Demand remains steady across all the grains.
---One analyst says, "World soybean stocks figure bearish, mostly due to the big increase in US production. Record large Chinese imports with a jump of another 2 MMT this morning. Corn numbers neutral.
---One analyst says, "Overall, the report surprised to the bear side.
"Overall, good report by USDA, taking the right steps," he says.
The USDA's corn yield was increased by 0.3 bushel vs. their previous estimate of 122.0 bushels per acre. There was no change in usage, with carryout increased to 647 million bushels. "Those numbers are snoozers," he says.
For soybeans, the USDA released its bearish data. "Wow, a huge yield increase of 1.5 bushels per acre, equaling 113 million bushels more production," he says.
Soybean exports were cranked up 80 million bushels and crush up 20 million, to offset most of the production increase, giving you a 10 million bushel increase in carryout, he says.
"This report surprised us to the bear side on the soybeans, but not on carryout. Our estimate was up 15 million bushels," he says.
For wheat, it's real simple, USDA lowered exports 50 million bushels. I totally agree. "Those exports have been lowered more than expected and needed to be lowered,"
--Because Brazilian ports are congested, Japan opted to buy 500,000 mt of U.S. feed-grade corn Friday, according to the Dow Jones Newswire.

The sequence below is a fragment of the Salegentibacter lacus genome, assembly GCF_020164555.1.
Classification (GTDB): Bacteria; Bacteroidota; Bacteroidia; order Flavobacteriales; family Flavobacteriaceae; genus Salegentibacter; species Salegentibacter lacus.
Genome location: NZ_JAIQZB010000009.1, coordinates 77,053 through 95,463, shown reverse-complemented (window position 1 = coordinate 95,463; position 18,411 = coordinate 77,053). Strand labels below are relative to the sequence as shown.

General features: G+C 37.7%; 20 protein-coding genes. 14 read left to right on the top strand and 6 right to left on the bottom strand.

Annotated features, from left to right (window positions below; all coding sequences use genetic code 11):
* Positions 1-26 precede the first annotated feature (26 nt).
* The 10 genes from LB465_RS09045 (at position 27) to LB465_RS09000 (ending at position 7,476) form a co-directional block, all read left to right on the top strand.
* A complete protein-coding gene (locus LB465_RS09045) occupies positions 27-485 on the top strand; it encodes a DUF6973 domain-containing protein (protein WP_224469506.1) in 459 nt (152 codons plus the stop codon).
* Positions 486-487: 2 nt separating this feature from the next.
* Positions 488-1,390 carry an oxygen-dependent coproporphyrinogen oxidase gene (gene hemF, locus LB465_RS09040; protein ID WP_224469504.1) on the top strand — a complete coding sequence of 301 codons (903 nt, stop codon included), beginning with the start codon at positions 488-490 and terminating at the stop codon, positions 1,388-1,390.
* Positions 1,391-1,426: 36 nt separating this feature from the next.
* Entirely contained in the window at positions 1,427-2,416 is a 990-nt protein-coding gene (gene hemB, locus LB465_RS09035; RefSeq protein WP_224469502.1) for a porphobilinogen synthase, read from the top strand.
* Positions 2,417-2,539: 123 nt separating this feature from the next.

--Japan seeks 320,000 mt of feed-wheat, barley.
Early calls: Subject to the USDA Crop Production and Supply/Demand WASDE Reports to be released at 7:30am CT. Look for the numbers and trade reaction immediately following the report right here.
Overnight grain, soybean markets=Trading mostly lower.
Crude Oil=$0.36 per barrel lower.
Wall Street=Seen opening mixed, with Obama comments about the fiscal cliff being eyed and questions about Greece's ability to secure aid.
World=Asia/Pacific stocks are mixed, while Europe's stocks are lower.
More in a minute,
11-09-2012 07:53 AM
One analyst says that even though the USDA left harvested acreage alone in this report, it is expected to fall in the January report. For corn, the analyst sees corn harvested acreage falling 1.5-2.0 million acres and soybeans dropping 800.000-1.0 million.
And as far as marketing your crop, selling into this setback would not be advisable. Buyers should pick up corn and soymeal needs here. But, farmers are advised to wait until $7.50 price returns for corn and $15.50 returns for soybeans, before selling.
He sees the basis appreciation for another 30-40 days, and then a flood of tax selling of crops.
11-09-2012 08:50 AM
It doesn't make senes for USDA to keep raising bean production if they are worried about tight supplies. Bigger supplies less for price. prices falling going to lead to more demand.
and the idea of record production out of south america is slipping away, for a record crop you have to have good planting conditions, farming has to be the same as it is here, planting in the mud is no good, especially if the rains stop.